The global chilling effects of antidumping proliferation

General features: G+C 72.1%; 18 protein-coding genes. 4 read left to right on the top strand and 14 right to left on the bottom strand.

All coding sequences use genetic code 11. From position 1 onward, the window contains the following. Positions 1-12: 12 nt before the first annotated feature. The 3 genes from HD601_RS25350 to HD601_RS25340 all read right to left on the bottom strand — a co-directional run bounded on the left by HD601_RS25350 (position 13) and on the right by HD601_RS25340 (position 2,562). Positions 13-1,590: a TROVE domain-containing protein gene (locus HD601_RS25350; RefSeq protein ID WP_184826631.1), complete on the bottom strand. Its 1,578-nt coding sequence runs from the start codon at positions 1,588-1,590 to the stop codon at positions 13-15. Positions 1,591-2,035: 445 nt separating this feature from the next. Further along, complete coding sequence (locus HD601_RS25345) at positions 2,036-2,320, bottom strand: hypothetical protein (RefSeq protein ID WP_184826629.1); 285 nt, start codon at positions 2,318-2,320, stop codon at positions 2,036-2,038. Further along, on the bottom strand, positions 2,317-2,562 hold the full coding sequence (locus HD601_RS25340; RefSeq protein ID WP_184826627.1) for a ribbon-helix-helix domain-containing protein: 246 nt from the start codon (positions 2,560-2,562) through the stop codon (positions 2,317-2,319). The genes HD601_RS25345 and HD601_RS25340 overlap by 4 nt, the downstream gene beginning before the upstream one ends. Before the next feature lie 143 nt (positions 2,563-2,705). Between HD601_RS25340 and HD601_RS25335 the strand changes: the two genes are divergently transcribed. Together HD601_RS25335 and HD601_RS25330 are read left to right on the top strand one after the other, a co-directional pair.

Advocates of antidumping (AD) laws downplay their effects by arguing that the trade ï¬‚ows that are subject to AD are small and their distortions negligible. This paper is the ï¬rst to counter that notion by quantifying the worldwide effect of AD laws on aggregate trade ï¬‚ows. The recent proliferation of AD laws across countries provides us with a natural experiment to estimate the trade effects of adopting versus using AD laws; differences in the intensity of use among countries with older AD laws allow us to investigate reputation effects. For this purpose, we estimate worldwide trade ï¬‚ows using a gravity equation spanning 21 years (1980-2000) of annual observations. Our estimates conï¬rm that AD effects are not small. Among other ï¬ndings, new tough users have their aggregate imports depressed by 15.7 billion US$ a year (or 6.7%) as a result of the AD measures they have imposed. For a traditional user like the United States, current AD measures depress annual imports by almost 20 billion US$ on top of the cumulative negative effect of reputation. For some countries, the dampening effects of AD laws on trade ï¬‚ows are found to nearly offset the gains from trade liberalization.
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